Tissue specific labeling in proteomics

Evelyn Ramberger, Gunnar Dittmar*

*Corresponding author for this work

    Research output: Contribution to journalReview articlepeer-review

    8 Citations (Scopus)


    Mass spectrometry-based proteomics is a powerful tool for identifying and quantifying proteins in biological samples. While it is routinely used for the characterization of simple cell line systems, the analysis of the cell specific proteome in multicellular organisms and tissues poses a significant challenge. Isolating a subset of cells from tissues requires mechanical and biochemical separation or sorting, a process which can alter cellular signaling, and thus, the composition of the proteome. Recently, several approaches for cell selective labeling of proteins, that include bioorthogonal amino acids, biotinylating enzymes, and genetic tools, have been developed. These tools facilitate the selective labeling of proteins, their interactome, or of specific cell types within a tissue or an organism, while avoiding the difficult and contamination-prone biochemical separation of cells from the tissue. In this review, we give an overview of existing techniques and their application in cell culture models and whole animals.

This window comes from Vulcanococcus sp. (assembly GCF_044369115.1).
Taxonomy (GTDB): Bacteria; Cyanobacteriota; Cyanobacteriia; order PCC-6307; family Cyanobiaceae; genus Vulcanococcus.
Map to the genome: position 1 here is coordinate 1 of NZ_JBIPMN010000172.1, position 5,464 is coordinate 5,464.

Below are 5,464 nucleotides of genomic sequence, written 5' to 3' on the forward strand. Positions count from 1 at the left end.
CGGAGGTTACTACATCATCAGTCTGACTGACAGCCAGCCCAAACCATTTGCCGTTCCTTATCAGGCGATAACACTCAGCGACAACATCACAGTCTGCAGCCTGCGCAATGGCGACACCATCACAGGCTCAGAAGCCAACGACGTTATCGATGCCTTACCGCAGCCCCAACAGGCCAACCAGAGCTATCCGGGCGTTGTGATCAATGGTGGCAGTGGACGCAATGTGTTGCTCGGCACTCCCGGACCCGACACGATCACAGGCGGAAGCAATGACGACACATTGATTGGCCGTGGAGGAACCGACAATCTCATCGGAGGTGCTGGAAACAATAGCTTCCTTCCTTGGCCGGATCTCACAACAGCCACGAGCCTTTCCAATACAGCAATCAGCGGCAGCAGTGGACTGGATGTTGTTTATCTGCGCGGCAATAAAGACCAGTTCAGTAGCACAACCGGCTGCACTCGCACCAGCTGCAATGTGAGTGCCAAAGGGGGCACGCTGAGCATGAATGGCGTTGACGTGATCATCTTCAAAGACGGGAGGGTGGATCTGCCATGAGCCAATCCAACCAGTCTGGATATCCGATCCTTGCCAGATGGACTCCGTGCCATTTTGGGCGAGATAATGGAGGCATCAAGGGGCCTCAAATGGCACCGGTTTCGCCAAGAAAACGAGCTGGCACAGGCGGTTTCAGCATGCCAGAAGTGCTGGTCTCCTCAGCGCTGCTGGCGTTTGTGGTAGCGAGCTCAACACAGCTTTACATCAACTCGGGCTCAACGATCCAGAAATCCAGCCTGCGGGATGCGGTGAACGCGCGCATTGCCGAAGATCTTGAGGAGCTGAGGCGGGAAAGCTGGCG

Original languageEnglish
    Article number17
    Issue number3
    Publication statusPublished - 1 Sept 2017


    • APEX
    • Amino acid analog
    • BioID
    • Bioorthogonal
    • Biotinylation
    • Multicellular
    • Quantitative proteomics
    • SILAC
    • Stable isotope labeling
    • Tissue


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